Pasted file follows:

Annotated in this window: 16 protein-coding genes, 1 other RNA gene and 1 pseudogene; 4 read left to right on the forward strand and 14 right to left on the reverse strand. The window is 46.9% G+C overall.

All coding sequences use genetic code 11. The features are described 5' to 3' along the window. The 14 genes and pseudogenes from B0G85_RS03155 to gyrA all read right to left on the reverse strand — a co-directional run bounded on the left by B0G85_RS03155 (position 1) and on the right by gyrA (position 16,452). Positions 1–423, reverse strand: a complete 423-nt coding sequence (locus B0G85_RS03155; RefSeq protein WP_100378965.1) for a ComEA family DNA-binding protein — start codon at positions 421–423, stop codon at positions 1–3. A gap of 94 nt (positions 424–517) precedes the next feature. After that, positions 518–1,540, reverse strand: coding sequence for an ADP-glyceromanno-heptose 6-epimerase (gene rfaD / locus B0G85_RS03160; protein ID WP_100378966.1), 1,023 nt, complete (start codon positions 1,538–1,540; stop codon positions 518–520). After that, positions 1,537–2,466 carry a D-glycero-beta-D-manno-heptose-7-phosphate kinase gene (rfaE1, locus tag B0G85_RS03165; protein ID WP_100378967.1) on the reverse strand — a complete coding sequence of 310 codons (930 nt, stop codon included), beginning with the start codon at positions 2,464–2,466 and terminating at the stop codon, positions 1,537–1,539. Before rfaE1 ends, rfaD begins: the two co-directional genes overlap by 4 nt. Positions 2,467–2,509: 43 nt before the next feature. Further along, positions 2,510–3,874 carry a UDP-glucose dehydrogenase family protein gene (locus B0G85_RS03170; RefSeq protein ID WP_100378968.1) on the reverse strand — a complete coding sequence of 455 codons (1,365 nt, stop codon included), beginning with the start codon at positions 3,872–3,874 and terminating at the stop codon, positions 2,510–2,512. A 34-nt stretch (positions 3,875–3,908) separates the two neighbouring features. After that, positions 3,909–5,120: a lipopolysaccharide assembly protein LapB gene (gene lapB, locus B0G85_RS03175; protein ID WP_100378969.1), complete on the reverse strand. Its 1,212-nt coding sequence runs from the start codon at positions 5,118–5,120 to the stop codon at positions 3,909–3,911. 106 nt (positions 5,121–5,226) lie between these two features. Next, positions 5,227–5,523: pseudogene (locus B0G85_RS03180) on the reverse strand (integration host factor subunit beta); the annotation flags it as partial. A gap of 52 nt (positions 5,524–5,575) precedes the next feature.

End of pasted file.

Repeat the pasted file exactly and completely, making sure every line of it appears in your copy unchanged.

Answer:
Annotated in this window: 16 protein-coding genes, 1 other RNA gene and 1 pseudogene; 4 read left to right on the forward strand and 14 right to left on the reverse strand. The window is 46.9% G+C overall.

All coding sequences use genetic code 11. The features are described 5' to 3' along the window. The 14 genes and pseudogenes from B0G85_RS03155 to gyrA all read right to left on the reverse strand — a co-directional run bounded on the left by B0G85_RS03155 (position 1) and on the right by gyrA (position 16,452). Positions 1–423, reverse strand: a complete 423-nt coding sequence (locus B0G85_RS03155; RefSeq protein WP_100378965.1) for a ComEA family DNA-binding protein — start codon at positions 421–423, stop codon at positions 1–3. A gap of 94 nt (positions 424–517) precedes the next feature. After that, positions 518–1,540, reverse strand: coding sequence for an ADP-glyceromanno-heptose 6-epimerase (gene rfaD / locus B0G85_RS03160; protein ID WP_100378966.1), 1,023 nt, complete (start codon positions 1,538–1,540; stop codon positions 518–520). After that, positions 1,537–2,466 carry a D-glycero-beta-D-manno-heptose-7-phosphate kinase gene (rfaE1, locus tag B0G85_RS03165; protein ID WP_100378967.1) on the reverse strand — a complete coding sequence of 310 codons (930 nt, stop codon included), beginning with the start codon at positions 2,464–2,466 and terminating at the stop codon, positions 1,537–1,539. Before rfaE1 ends, rfaD begins: the two co-directional genes overlap by 4 nt. Positions 2,467–2,509: 43 nt before the next feature. Further along, positions 2,510–3,874 carry a UDP-glucose dehydrogenase family protein gene (locus B0G85_RS03170; RefSeq protein ID WP_100378968.1) on the reverse strand — a complete coding sequence of 455 codons (1,365 nt, stop codon included), beginning with the start codon at positions 3,872–3,874 and terminating at the stop codon, positions 2,510–2,512. A 34-nt stretch (positions 3,875–3,908) separates the two neighbouring features. After that, positions 3,909–5,120: a lipopolysaccharide assembly protein LapB gene (gene lapB, locus B0G85_RS03175; protein ID WP_100378969.1), complete on the reverse strand. Its 1,212-nt coding sequence runs from the start codon at positions 5,118–5,120 to the stop codon at positions 3,909–3,911. 106 nt (positions 5,121–5,226) lie between these two features. Next, positions 5,227–5,523: pseudogene (locus B0G85_RS03180) on the reverse strand (integration host factor subunit beta); the annotation flags it as partial. A gap of 52 nt (positions 5,524–5,575) precedes the next feature.